Who are the Farc?

Al Jazeera profiles Latin America’s oldest rebel group.

Despite recent setbacks the Farc is far from defeated [GALLO/GETTY]


Events in Colombia over recent months have once again thrust the Revolutionary Armed Forces of Colombia (Farc) into the spotlight.


The group has spent decades battling the Colombian government, proclaiming its struggle to be a fight for the country’s poor against their wealthy oppressors.


However the Colombian government and other detractors say the group is responsible for a string of rights abuses, including bomb attacks, kidnappings, assassinations and extortion of local businesses.


Human rights organisations have condemned the Farc’s used of child fighters and its indiscriminate targeting of civilians.


They are also accused of hypocrisy for funding much of their activities through the trafficking of cocaine, with around 65 of the group’s 110 operational units involved in the trade, according to a 2005 International Crisis Group report.


Bloody beginnings


The group’s roots lie in what is known in Colombia as “La Violencia”, a bloody period in the 1940s and 1950s sparked when Jorge Eliecer Gaitan, a popular left-wing politician, was assassinated, leading to a wave of violence between right-wing and left-wing armed groups.


Manuel ‘Sureshot’ Marulanda was the
leader of the Farc for decades [GALLO/GETTY]

The fighting left up to 300,000 people dead and spawned several groups, including the Farc, the ELN and M-19 movements.


Established in 1964 as the military wing of the country’s Communist Party (although 1966 has also been mooted as the date), the group spent the 1960s and 1970s acting as a “guerilla” force carrying out operations against the military in its heartland of the south and east of Colombia.


However, during the 1980s, the movement developed a formal army structure, organising into squads and fronts.


The group was believed to have had about 16,000 fighters in 2001, although that figure now is down to between 6,000 and 8,000, according to the government.


The group is governed by a seven-member secretariat, and was led by Manuel Marulanda, nicknamed “Tirofijo” or “Sureshot” because of his reported shooting skills, until his death from a heart attack in March 2008.


He was replaced by Alfonso Cano, the former ideological head of the Farc, the group announced in May of the same year.




The Farc has been involved in on-off peace negotiations with the Colombian government since 1984, when it set up a political party, the Patriotic Union, to achieve its ends.


But the party was undermined by a series of assassinations by right-wing paramilitaries and in 1985, the group returned to its armed campaign.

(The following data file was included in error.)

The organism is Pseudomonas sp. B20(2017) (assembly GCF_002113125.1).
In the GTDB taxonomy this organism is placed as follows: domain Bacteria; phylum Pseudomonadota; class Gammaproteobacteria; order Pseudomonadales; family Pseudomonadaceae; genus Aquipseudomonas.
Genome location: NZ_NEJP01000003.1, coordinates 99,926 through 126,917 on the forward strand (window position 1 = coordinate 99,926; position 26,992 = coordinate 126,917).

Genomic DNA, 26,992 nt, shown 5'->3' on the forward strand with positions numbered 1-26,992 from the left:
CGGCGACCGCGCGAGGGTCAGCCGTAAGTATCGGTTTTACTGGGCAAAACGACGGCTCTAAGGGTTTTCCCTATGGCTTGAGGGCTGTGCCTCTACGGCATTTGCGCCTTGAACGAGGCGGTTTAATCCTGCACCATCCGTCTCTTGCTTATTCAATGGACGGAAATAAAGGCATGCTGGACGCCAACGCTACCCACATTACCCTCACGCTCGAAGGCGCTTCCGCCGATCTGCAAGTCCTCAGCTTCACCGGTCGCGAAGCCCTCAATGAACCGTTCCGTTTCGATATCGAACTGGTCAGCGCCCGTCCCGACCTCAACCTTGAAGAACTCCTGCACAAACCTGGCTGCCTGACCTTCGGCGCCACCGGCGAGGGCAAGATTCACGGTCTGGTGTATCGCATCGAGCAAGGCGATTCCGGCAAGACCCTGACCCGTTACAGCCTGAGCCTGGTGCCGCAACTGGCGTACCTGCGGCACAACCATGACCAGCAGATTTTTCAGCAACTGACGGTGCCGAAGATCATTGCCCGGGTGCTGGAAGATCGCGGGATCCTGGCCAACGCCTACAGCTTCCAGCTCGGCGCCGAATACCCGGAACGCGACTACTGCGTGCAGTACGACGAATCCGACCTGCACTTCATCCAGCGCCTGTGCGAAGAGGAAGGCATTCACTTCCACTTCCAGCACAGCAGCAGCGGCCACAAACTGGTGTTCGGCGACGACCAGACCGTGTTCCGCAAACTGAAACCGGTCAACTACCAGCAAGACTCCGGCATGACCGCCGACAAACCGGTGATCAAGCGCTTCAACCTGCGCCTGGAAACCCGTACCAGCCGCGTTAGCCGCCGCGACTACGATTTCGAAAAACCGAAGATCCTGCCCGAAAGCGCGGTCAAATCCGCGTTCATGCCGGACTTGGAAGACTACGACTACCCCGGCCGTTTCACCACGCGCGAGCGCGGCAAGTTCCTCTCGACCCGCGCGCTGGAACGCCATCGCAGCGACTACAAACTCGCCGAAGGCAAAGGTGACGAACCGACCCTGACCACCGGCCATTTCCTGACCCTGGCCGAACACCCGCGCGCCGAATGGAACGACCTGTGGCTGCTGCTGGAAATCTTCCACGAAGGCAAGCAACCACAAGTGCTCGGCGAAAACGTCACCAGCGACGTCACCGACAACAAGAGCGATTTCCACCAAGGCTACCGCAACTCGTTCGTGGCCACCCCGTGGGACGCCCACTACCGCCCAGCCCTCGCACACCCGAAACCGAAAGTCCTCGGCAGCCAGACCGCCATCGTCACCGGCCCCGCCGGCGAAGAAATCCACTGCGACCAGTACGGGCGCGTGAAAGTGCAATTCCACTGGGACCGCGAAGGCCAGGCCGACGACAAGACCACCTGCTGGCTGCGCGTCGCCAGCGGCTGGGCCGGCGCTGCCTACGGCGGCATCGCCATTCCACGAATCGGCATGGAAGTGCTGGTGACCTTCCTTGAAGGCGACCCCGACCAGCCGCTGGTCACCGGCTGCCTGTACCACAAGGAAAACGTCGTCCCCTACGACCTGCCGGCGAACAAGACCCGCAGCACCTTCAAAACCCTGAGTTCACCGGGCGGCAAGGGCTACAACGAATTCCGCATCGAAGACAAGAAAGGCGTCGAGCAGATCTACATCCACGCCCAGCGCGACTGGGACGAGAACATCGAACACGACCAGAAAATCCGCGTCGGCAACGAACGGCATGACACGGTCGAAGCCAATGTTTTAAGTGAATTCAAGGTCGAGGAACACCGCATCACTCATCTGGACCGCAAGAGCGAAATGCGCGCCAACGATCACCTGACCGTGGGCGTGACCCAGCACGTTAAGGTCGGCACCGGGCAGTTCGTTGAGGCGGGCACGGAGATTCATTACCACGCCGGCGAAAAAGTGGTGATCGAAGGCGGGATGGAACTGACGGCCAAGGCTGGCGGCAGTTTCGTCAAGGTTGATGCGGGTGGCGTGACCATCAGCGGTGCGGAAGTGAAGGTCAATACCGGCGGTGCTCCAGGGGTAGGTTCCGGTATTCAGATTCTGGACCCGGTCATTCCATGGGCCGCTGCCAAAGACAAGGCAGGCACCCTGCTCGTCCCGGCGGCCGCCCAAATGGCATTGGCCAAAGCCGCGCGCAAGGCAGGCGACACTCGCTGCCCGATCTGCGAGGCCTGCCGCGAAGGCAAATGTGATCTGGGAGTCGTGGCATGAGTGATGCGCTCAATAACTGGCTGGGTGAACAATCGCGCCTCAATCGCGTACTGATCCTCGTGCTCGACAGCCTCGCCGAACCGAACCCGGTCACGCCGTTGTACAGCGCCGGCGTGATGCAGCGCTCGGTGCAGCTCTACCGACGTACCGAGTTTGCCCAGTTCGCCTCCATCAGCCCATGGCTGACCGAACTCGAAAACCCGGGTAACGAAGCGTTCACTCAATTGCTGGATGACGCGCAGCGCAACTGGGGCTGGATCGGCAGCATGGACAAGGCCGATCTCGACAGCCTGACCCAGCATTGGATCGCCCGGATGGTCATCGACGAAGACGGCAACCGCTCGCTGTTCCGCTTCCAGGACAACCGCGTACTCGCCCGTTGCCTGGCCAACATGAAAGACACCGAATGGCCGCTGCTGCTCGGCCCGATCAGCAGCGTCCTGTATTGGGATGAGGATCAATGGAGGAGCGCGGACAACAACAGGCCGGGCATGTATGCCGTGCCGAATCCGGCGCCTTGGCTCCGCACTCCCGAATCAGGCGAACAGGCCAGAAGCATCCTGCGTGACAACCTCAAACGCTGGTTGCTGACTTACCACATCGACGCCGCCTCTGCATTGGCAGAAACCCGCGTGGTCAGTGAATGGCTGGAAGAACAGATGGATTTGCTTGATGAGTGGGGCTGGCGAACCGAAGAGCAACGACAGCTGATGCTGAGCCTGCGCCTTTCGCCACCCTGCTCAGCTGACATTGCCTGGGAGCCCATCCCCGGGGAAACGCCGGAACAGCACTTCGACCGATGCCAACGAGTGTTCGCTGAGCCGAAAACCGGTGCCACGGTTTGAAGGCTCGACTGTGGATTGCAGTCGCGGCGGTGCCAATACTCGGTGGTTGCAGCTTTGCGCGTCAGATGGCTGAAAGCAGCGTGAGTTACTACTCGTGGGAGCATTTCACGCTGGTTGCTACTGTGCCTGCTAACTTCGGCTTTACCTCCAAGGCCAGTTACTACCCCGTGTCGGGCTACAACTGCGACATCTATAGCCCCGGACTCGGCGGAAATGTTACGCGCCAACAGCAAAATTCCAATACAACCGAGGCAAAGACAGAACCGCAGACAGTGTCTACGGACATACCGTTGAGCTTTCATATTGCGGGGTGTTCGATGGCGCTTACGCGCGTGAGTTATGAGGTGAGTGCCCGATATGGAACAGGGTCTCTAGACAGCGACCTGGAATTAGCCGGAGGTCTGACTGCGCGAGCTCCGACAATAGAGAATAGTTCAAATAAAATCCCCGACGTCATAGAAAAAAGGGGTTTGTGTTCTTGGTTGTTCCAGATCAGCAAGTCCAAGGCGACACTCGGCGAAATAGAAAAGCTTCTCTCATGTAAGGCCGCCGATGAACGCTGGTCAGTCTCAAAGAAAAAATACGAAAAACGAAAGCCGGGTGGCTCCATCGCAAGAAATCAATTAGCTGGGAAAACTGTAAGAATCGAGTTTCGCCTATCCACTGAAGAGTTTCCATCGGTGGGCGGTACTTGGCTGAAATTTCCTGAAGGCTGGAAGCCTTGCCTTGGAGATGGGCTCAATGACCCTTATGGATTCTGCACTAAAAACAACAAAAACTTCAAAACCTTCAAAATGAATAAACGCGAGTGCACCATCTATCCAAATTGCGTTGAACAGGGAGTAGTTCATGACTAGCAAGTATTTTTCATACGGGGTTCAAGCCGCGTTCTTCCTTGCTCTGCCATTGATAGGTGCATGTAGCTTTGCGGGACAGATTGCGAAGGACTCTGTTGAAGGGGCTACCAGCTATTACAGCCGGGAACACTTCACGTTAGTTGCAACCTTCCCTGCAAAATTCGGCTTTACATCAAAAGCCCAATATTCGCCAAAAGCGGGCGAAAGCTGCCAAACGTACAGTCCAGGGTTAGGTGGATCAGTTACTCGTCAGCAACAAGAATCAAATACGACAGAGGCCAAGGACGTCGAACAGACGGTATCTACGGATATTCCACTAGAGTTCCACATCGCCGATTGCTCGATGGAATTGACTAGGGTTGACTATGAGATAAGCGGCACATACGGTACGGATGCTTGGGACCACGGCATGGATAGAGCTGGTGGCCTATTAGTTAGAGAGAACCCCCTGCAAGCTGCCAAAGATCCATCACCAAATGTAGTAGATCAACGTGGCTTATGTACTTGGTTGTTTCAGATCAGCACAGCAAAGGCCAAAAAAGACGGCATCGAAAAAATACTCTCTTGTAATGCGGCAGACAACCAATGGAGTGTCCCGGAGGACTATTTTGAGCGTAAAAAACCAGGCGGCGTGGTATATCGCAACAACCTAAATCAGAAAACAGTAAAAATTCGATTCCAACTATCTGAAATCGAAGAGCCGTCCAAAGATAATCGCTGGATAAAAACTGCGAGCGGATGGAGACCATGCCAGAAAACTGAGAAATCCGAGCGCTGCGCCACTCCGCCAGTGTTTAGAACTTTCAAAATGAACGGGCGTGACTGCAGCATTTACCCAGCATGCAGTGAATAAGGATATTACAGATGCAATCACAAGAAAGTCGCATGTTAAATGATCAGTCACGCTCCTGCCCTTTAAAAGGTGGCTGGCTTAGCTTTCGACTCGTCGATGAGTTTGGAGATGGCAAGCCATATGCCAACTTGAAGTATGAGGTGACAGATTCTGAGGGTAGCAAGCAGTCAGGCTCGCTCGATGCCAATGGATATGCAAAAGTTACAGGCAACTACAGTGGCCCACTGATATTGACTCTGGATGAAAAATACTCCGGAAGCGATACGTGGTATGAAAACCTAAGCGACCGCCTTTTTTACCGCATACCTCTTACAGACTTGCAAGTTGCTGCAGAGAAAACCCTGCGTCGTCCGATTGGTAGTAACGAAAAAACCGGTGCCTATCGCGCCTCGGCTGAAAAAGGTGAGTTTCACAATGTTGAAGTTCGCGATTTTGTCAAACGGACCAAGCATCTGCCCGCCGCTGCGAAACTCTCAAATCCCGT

In 1998 the then-president of Colombia, Andres Pastrana, allocated a 42,000 square kilometre safe haven for the Farc, which had previously been a pre-condition of the group for peace talks.


However by 2002 negotiations stalled after attacks continued and Pastrana ordered the army to retake the territory.




Protesters have demanded Ingrid 
Betancourt’s release [AFP]

In an attempt to force the government to accede to its demands and to release captured fighters, the Farc has taken hundreds of hostages.


Ingrid Betancourt, a former presidential candidate, and three US military contractors, were freed following a reported Colombian military operation in July 2008.


The hostages are held in poor conditions, sometimes in cages deep in jungle areas controlled by the Farc.


One hostage released by the Farc said he and others had suffered “subhuman conditions” during their captivity.


The group has recently released some captives on what it has said are ethical grounds in a deal brokered by Hugo Chavez, the Venezuelan president, but it rejected a government deal over Betancourt, saying its fighters must be released from Colombian jails first.


Movement in decline?


In 2002 Alvaro Uribe was elected president of Colombia. A more “hardline” politician than his predecessor, his own father, a wealthy landowner, was assassinated by the Farc during a failed kidnapping attempt.


Uribe has intensified the Colombian military assault on the Farc and the Colombian army’s better-equipped forces, trained and advised by the US, have scored a number of significant victories.


A number of senior commanders have been killed, including Raul Reyes, who died in a controversial a cross-border raid on Farc camp in Ecuador by the Colombian military, which sparked a still lingering diplomatic crisis in the region.


The group has also suffered a number of desertions as fighters became disillusioned with the group’s involvement in the drug trade.


But while the group has suffered a number of setbacks, it is far from defeated.


Chavez has offered Farc vocal support and earlier this year called for the group and the smaller ELN organisation to be removed from government lists of terror groups.


And the Colombian government may now be more wary of carrying out cross-border military operations against the Farc, after Latin American governments reacted angrily to its raid into Ecuador.


Source: News Agencies

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